Wired presents Tel-Aviv’s top 11 start-up companies
The British edition of the major technology magazine expresses its esteem for the Israeli start-up scene.
The leading technology magazine Wired has selected Israeli start-up companies as exemplary models of leading businesses in their field, listing Tel Aviv's top 11 start-ups in its recent print edition.
Israeli start-up companies have frequently made headlines recently, such as the New York Observer’s extensive article on the “Israeli start-up mafia in New York.” Now, the British edition of the major technology magazine Wired published an article listing the leading start-up companies across Europe, including Tel-Aviv.
The article features the Gifts Project, a company that developed a system that facilitates the group purchase of gifts. The company enables its application in cooperation with EBay.
Also featured on the list is face.com, a company specializing in face recognition technology, and Wibiya that was purchased by Conduit.
One of the article’s text-boxes deals with where Tel-Aviv’s start-up companies are located.
“Israel is a small country – it takes just 50 minutes to drive from Jerusalem to Tel Aviv – which allows startups and established tech companies to choose ofﬁce space on cost rather than location. That said, there are clusters of high-tech industry in the town of Herzliya, north of Tel Aviv, and in Ramat Gan and Ramat Hachayal in the city’s northern suburbs.”
“But the real buzz can be found in the cafés of Tel Aviv’s Rothschild Boulevard. Stretching from Neve Tzedek in the south roughly to midtown, Rothschild is an elegant, treelined avenue popular with pedestrians, cyclists and rollerbladers enjoying the city’s almost unending sunshine. On the pedestrian walkway that runs down its centre, a strip of hip, outdoor cafés is home to creative types on their laptops, thanks in no little part to the city’s free, widespread Wi-Fi network. ‘Rothschild is a mashup of everything,’ says The Gifts Project’s Ron Gura, whose ofﬁces overlook the street. ‘You can ﬁnd artists, coders, musicians, investors, marketeers, all hanging out together.’”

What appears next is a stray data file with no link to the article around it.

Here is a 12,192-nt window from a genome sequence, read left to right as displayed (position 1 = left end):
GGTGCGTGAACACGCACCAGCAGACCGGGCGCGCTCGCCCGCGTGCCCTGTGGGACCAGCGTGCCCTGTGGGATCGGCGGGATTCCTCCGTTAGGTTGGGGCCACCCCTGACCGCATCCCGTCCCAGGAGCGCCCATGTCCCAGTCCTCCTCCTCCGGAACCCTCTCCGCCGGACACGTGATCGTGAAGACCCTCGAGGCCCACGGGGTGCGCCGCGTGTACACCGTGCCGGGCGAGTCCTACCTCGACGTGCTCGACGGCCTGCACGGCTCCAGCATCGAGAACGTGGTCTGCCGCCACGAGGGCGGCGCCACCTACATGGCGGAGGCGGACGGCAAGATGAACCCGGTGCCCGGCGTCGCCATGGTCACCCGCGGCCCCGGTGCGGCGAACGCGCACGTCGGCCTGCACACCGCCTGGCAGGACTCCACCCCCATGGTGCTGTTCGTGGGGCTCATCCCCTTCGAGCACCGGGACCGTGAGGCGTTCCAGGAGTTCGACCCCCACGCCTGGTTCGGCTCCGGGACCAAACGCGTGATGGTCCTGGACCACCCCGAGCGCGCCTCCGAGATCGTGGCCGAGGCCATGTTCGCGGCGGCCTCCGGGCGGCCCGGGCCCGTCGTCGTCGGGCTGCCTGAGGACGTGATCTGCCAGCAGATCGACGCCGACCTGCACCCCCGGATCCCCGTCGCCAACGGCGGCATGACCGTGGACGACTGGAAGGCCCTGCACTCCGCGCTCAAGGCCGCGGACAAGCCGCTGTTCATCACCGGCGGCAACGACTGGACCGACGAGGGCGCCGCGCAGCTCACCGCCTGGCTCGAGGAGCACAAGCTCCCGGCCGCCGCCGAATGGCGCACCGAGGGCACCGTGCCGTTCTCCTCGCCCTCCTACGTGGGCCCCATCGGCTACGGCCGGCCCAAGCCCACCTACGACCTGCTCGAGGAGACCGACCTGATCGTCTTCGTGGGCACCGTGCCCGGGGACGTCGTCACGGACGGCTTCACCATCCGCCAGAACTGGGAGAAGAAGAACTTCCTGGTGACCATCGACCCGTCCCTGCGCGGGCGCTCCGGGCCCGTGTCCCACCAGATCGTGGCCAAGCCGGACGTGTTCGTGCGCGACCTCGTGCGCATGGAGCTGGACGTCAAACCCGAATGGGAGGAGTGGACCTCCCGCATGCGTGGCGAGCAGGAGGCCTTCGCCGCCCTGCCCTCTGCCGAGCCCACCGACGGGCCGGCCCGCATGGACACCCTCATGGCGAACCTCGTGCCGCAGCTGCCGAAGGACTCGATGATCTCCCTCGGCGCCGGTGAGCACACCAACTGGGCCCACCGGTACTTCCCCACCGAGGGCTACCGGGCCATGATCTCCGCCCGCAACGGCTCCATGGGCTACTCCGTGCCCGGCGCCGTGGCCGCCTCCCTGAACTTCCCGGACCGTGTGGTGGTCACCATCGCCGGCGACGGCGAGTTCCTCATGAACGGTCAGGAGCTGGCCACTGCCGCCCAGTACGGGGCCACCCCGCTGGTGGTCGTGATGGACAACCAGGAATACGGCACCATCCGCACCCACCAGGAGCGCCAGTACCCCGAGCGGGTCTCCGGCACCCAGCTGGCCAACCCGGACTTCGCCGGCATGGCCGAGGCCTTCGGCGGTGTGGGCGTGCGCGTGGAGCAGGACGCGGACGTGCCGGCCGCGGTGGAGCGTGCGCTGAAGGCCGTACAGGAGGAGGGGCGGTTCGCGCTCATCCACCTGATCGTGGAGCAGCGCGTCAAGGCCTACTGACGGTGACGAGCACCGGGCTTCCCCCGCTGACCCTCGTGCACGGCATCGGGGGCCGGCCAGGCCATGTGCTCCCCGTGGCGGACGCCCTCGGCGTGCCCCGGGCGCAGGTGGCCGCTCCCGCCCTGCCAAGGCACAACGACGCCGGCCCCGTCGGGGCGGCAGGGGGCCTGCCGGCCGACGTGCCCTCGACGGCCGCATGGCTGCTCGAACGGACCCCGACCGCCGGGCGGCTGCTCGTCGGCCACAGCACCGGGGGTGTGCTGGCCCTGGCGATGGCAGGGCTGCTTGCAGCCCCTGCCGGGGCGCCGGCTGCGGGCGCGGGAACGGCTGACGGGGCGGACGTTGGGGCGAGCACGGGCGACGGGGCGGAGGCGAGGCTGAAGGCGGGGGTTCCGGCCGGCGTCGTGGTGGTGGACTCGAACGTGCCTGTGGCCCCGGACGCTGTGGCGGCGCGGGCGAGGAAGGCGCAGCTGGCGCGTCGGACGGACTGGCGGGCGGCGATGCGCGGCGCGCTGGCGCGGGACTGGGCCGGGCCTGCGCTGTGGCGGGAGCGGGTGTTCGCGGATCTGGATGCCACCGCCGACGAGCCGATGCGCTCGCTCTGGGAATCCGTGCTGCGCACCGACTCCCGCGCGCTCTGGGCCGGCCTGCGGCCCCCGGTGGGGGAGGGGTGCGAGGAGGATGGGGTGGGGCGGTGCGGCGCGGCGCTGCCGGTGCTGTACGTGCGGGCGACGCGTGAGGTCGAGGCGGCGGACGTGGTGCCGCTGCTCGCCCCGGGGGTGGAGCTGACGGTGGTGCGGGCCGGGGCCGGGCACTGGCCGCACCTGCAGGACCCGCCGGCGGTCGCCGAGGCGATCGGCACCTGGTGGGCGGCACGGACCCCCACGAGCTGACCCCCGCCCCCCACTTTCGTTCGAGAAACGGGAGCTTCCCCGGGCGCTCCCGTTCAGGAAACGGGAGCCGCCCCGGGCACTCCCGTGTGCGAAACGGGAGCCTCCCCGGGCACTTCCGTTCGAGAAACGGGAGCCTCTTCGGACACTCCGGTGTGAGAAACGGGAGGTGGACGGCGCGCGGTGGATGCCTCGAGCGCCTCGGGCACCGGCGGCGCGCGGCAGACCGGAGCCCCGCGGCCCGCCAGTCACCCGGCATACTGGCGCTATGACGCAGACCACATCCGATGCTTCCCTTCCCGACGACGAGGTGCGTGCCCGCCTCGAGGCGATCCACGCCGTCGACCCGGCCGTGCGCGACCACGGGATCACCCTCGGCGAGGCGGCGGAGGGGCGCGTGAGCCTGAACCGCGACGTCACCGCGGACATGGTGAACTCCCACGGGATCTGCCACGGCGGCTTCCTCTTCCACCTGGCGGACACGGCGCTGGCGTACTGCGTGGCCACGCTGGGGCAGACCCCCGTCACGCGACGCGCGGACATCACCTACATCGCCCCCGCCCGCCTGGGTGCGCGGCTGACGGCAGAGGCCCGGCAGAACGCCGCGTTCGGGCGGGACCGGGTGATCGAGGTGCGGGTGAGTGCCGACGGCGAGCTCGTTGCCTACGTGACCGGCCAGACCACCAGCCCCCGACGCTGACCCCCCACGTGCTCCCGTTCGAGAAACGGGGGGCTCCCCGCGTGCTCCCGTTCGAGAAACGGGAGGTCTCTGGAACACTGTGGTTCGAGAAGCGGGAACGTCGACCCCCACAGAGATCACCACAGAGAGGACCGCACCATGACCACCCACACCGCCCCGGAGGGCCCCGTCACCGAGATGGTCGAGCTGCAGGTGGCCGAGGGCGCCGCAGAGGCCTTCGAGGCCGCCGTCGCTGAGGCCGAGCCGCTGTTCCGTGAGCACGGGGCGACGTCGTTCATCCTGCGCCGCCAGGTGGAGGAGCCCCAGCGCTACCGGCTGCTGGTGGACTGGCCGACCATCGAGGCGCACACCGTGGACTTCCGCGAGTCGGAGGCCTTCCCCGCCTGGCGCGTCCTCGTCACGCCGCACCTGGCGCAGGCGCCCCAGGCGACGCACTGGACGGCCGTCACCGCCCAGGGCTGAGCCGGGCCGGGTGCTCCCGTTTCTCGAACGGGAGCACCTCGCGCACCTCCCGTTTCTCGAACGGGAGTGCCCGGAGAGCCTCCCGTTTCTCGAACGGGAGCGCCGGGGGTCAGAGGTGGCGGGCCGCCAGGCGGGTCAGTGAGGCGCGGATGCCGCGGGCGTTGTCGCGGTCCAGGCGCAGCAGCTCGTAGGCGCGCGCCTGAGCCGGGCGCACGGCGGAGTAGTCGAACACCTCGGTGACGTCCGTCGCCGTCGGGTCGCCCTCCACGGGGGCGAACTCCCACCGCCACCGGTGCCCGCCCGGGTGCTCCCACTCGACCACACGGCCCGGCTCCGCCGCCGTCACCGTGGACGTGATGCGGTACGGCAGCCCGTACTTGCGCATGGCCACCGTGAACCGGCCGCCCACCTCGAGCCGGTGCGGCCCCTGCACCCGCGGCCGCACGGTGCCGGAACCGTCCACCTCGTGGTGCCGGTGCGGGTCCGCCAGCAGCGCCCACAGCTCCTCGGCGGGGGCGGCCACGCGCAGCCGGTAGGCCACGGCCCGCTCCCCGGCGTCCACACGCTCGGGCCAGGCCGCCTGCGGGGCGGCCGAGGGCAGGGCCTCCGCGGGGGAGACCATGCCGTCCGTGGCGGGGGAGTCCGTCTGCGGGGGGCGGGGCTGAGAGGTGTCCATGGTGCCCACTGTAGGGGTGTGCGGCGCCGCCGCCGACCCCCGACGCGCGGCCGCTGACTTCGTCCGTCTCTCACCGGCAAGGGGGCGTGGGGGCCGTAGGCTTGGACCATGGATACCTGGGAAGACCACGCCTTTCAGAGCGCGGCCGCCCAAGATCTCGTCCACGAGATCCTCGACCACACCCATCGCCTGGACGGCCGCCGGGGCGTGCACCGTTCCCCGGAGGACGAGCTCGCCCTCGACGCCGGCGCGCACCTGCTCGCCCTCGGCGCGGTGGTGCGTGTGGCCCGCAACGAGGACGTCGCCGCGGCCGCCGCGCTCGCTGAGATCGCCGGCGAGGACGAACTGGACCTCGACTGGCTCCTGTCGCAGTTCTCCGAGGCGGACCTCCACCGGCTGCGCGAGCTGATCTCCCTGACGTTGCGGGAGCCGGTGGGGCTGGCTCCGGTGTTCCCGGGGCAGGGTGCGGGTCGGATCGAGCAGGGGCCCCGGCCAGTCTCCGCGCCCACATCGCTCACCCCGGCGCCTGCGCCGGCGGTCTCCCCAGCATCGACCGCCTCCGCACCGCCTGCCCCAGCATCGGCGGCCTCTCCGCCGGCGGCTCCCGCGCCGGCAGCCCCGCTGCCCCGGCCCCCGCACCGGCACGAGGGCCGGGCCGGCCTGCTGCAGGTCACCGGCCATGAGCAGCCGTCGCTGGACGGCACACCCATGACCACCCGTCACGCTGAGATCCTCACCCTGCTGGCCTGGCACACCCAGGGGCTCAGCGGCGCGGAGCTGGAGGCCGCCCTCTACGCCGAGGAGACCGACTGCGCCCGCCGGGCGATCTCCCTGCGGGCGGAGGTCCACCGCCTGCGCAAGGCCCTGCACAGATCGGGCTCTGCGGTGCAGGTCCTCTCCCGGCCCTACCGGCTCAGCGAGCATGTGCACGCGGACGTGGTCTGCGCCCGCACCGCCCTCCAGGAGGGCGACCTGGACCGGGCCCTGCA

The text-box continues to describe the country’s thriving tech-camp scene, and goes on to mention TechAviv, a startup founders’ club, with 2,000 members meeting monthlyin Tel Aviv, New York, Silicon Valley and Boston.
During July, British Channel 4, sent reporter Benjamin Cohen to Tel Aviv to investigate what is Israel’s secret, and why it received its title “start-up nation.”
The French news agency AFP also recently ran story on Israel’s start-up industry, which received a lot of interest and was extensively talkbacked.
Gift Project CEO Ron Gura told TheMarker that “it was nice meeting the guys from Wired,” and that they “were happy to have them over,” Gura added that “they met with start-up companies from around the world and said they especially enjoyed their time in Tel Aviv, and were impressed by the companies they visited here, as was mentioned in the article.” Commenting on Gift Project’s selection, he said “I believe we were chosen because of what they picked up from the scene and their belief that social commerce is likely to explode in the future. What we are seeing now is only the beginning.”
The full company list:
1. The Gifts Project
11. Rank Above